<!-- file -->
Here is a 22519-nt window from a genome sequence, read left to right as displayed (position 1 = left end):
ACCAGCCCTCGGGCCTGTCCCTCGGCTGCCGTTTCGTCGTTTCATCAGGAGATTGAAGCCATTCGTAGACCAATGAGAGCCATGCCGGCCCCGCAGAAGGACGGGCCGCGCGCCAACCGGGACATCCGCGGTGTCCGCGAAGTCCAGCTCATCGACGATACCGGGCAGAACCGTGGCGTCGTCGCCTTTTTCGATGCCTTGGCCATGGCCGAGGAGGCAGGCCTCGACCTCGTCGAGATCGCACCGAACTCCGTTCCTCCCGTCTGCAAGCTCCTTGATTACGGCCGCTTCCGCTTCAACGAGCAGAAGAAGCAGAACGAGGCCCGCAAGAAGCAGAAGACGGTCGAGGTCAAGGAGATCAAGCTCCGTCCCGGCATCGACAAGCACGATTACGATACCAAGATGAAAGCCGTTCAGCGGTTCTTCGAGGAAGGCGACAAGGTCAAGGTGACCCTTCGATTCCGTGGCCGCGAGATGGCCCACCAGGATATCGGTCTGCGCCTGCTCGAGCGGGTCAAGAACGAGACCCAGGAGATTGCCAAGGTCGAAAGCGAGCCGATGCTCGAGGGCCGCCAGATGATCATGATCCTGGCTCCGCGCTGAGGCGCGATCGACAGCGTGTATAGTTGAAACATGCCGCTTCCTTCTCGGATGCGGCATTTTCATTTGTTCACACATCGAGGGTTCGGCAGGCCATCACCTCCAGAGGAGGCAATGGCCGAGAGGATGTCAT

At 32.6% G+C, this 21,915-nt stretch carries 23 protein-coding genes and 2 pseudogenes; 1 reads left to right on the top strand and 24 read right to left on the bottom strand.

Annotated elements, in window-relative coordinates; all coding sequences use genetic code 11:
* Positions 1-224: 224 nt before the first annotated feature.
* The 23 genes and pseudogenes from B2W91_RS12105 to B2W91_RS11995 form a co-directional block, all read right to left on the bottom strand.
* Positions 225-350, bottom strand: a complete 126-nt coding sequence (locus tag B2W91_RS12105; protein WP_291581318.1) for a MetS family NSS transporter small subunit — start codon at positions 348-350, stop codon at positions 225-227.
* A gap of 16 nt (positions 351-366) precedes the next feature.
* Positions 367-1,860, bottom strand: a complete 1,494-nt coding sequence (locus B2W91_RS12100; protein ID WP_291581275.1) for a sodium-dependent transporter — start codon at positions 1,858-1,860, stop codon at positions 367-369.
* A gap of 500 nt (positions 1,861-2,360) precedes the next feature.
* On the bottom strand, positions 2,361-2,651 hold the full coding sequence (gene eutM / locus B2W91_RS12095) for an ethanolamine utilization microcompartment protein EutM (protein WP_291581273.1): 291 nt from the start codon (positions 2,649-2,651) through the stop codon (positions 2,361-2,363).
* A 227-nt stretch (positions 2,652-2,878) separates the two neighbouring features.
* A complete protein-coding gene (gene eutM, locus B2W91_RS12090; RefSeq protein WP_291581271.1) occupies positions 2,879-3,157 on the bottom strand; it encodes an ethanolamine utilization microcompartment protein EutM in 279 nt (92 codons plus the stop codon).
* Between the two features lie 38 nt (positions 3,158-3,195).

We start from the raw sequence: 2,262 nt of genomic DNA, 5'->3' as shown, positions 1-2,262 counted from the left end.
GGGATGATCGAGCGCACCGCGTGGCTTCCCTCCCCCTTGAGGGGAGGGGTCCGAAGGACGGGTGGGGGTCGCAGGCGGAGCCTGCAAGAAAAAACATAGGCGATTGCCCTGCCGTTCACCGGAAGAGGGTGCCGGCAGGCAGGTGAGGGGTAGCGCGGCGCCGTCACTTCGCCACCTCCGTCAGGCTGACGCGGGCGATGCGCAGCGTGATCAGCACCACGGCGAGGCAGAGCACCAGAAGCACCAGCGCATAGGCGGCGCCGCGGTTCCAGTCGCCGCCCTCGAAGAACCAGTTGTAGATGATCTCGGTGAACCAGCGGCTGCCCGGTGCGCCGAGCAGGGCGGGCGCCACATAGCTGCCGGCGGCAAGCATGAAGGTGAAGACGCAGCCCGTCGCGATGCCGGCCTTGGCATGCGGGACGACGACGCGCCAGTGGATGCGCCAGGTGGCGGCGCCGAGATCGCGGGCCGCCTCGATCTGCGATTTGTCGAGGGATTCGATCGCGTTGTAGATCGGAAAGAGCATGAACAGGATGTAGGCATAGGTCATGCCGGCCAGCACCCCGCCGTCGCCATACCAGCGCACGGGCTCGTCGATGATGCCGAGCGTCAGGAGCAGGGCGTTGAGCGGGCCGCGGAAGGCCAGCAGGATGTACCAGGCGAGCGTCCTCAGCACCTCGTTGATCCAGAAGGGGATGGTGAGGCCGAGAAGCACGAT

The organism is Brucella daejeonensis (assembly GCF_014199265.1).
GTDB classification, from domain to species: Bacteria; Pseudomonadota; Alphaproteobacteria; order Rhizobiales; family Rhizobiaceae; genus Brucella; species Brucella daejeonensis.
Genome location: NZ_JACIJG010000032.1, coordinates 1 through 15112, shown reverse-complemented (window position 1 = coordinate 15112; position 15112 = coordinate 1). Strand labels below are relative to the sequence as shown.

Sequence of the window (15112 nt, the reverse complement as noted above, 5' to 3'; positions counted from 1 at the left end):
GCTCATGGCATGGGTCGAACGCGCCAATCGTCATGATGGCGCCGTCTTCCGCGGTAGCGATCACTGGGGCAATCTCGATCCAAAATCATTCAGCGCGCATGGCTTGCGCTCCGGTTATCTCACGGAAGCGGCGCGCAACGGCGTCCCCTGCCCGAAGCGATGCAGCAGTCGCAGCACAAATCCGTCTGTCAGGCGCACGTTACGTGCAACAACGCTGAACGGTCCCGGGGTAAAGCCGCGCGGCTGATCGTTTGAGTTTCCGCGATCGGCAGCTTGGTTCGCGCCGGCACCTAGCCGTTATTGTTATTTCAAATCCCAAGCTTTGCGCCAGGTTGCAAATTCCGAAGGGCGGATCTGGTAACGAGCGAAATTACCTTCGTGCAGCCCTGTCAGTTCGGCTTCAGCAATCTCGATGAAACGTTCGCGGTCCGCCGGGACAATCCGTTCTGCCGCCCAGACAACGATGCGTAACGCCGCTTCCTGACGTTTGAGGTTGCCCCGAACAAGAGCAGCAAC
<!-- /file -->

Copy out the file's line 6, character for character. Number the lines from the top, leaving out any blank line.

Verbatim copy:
* The 23 genes and pseudogenes from B2W91_RS12105 to B2W91_RS11995 form a co-directional block, all read right to left on the bottom strand.